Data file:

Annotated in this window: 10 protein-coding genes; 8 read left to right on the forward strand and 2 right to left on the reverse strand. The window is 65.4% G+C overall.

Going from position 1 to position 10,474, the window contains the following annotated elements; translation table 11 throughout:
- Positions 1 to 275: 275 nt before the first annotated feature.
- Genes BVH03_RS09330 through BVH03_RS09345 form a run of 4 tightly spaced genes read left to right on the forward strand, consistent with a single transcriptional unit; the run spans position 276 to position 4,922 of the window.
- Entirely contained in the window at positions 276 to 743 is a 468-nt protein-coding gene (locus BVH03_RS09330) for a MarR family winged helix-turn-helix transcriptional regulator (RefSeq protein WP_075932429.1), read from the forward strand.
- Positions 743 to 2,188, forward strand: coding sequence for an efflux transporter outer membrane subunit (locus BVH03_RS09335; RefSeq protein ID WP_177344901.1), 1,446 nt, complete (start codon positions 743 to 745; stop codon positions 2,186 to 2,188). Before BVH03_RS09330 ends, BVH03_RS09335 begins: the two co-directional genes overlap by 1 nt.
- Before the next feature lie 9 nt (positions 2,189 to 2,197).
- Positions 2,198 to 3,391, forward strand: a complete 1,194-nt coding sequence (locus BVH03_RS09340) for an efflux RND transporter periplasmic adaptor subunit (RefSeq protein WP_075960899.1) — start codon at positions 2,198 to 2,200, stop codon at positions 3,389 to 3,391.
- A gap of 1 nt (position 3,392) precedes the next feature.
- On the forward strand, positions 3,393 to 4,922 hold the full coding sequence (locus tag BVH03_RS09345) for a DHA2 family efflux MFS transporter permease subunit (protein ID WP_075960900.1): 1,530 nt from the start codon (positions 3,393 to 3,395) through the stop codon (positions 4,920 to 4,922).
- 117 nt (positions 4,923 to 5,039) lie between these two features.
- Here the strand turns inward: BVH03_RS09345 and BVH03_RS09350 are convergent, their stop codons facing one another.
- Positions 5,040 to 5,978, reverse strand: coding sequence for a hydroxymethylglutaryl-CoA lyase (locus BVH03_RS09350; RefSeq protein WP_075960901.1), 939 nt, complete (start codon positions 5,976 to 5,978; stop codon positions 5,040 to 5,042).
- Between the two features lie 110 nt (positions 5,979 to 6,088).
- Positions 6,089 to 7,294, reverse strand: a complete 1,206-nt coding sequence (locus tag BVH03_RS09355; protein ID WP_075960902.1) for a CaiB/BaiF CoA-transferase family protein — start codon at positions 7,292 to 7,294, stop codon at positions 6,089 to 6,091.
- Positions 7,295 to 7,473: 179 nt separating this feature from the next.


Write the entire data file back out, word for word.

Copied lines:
Annotated in this window: 10 protein-coding genes; 8 read left to right on the forward strand and 2 right to left on the reverse strand. The window is 65.4% G+C overall.

Going from position 1 to position 10,474, the window contains the following annotated elements; translation table 11 throughout:
- Positions 1 to 275: 275 nt before the first annotated feature.
- Genes BVH03_RS09330 through BVH03_RS09345 form a run of 4 tightly spaced genes read left to right on the forward strand, consistent with a single transcriptional unit; the run spans position 276 to position 4,922 of the window.
- Entirely contained in the window at positions 276 to 743 is a 468-nt protein-coding gene (locus BVH03_RS09330) for a MarR family winged helix-turn-helix transcriptional regulator (RefSeq protein WP_075932429.1), read from the forward strand.
- Positions 743 to 2,188, forward strand: coding sequence for an efflux transporter outer membrane subunit (locus BVH03_RS09335; RefSeq protein ID WP_177344901.1), 1,446 nt, complete (start codon positions 743 to 745; stop codon positions 2,186 to 2,188). Before BVH03_RS09330 ends, BVH03_RS09335 begins: the two co-directional genes overlap by 1 nt.
- Before the next feature lie 9 nt (positions 2,189 to 2,197).
- Positions 2,198 to 3,391, forward strand: a complete 1,194-nt coding sequence (locus BVH03_RS09340) for an efflux RND transporter periplasmic adaptor subunit (RefSeq protein WP_075960899.1) — start codon at positions 2,198 to 2,200, stop codon at positions 3,389 to 3,391.
- A gap of 1 nt (position 3,392) precedes the next feature.
- On the forward strand, positions 3,393 to 4,922 hold the full coding sequence (locus tag BVH03_RS09345) for a DHA2 family efflux MFS transporter permease subunit (protein ID WP_075960900.1): 1,530 nt from the start codon (positions 3,393 to 3,395) through the stop codon (positions 4,920 to 4,922).
- 117 nt (positions 4,923 to 5,039) lie between these two features.
- Here the strand turns inward: BVH03_RS09345 and BVH03_RS09350 are convergent, their stop codons facing one another.
- Positions 5,040 to 5,978, reverse strand: coding sequence for a hydroxymethylglutaryl-CoA lyase (locus BVH03_RS09350; RefSeq protein WP_075960901.1), 939 nt, complete (start codon positions 5,976 to 5,978; stop codon positions 5,040 to 5,042).
- Between the two features lie 110 nt (positions 5,979 to 6,088).
- Positions 6,089 to 7,294, reverse strand: a complete 1,206-nt coding sequence (locus tag BVH03_RS09355; protein ID WP_075960902.1) for a CaiB/BaiF CoA-transferase family protein — start codon at positions 7,292 to 7,294, stop codon at positions 6,089 to 6,091.
- Positions 7,295 to 7,473: 179 nt separating this feature from the next.